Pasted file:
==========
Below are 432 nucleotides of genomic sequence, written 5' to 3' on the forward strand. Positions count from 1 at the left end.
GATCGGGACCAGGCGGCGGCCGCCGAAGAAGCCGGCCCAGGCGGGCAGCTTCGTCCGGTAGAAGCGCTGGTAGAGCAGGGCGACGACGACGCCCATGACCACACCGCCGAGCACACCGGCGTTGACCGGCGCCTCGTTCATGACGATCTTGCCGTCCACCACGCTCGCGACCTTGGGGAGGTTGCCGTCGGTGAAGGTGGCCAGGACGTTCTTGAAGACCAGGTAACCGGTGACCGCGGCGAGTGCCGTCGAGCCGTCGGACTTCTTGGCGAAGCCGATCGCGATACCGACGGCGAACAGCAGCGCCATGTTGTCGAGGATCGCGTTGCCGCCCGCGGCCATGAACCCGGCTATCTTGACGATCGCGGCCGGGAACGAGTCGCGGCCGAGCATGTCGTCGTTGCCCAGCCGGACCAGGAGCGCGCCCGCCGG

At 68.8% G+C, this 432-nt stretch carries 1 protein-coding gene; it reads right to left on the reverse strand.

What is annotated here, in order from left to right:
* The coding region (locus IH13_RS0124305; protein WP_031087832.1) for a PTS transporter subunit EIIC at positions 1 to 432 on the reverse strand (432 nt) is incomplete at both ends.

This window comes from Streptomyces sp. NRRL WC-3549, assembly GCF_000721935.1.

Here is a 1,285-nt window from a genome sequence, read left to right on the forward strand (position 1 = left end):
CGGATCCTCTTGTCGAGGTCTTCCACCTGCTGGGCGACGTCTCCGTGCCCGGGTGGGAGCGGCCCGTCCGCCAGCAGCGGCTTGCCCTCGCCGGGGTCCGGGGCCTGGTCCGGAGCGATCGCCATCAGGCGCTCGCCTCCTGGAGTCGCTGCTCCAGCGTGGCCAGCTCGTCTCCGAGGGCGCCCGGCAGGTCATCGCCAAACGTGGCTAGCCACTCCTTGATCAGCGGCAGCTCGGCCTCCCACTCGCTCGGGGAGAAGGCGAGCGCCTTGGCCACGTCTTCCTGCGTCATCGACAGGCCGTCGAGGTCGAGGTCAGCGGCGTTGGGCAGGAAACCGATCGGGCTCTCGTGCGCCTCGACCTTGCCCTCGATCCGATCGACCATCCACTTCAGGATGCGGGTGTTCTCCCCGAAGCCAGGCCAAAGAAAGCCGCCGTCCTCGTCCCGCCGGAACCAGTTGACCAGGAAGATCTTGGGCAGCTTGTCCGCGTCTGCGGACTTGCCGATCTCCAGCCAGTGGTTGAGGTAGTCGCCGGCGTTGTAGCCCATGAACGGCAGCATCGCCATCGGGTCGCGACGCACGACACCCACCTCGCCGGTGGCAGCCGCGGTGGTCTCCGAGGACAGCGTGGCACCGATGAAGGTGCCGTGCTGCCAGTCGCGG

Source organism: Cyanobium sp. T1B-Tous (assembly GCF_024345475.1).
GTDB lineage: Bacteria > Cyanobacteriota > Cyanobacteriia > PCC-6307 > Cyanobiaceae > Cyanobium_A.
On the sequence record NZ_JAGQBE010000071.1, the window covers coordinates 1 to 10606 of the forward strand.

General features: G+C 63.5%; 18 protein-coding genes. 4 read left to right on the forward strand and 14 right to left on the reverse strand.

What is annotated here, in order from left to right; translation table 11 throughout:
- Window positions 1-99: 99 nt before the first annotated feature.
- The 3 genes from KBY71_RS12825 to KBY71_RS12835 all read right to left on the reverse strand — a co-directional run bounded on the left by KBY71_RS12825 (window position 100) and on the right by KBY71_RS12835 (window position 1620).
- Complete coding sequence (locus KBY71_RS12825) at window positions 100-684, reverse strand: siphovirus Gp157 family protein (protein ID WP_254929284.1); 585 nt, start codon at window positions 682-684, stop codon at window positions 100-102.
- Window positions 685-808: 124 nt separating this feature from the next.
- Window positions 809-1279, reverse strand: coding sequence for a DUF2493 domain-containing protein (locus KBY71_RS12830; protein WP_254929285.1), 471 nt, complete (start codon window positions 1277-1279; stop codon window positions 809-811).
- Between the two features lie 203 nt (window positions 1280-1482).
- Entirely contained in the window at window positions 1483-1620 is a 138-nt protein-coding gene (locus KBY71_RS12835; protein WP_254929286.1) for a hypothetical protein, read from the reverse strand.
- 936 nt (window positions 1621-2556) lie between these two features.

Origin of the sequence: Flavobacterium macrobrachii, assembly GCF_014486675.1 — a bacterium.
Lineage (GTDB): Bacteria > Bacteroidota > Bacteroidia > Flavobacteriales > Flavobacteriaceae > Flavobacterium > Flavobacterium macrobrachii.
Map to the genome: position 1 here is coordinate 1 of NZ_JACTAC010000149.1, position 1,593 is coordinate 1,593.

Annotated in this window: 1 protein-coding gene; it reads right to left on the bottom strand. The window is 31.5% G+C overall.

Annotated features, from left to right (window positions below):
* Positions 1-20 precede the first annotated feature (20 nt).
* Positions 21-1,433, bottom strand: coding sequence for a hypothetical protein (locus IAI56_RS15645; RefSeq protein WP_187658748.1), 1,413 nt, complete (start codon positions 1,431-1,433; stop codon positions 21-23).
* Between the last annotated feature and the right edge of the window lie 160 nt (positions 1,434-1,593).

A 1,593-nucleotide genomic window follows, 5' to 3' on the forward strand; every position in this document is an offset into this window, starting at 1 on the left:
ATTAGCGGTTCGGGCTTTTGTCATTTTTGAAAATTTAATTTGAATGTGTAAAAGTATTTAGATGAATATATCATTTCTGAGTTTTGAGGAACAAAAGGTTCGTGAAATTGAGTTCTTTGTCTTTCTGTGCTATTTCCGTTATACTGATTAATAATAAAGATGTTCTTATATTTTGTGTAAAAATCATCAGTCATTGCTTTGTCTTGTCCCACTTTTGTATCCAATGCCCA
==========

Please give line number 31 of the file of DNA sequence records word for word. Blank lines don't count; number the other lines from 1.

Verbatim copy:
ATTAGCGGTTCGGGCTTTTGTCATTTTTGAAAATTTAATTTGAATGTGTAAAAGTATTTAGATGAATATATCATTTCTGAGTTTTGAGGAACAAAAGGTTCGTGAAATTGAGTTCTTTGTCTTTCTGTGCTATTTCCGTTATACTGATTAATAATAAAGATGTTCTTATATTTTGTGTAAAAATCATCAGTCATTGCTTTGTCTTGTCCCACTTTTGTATCCAATGCCCA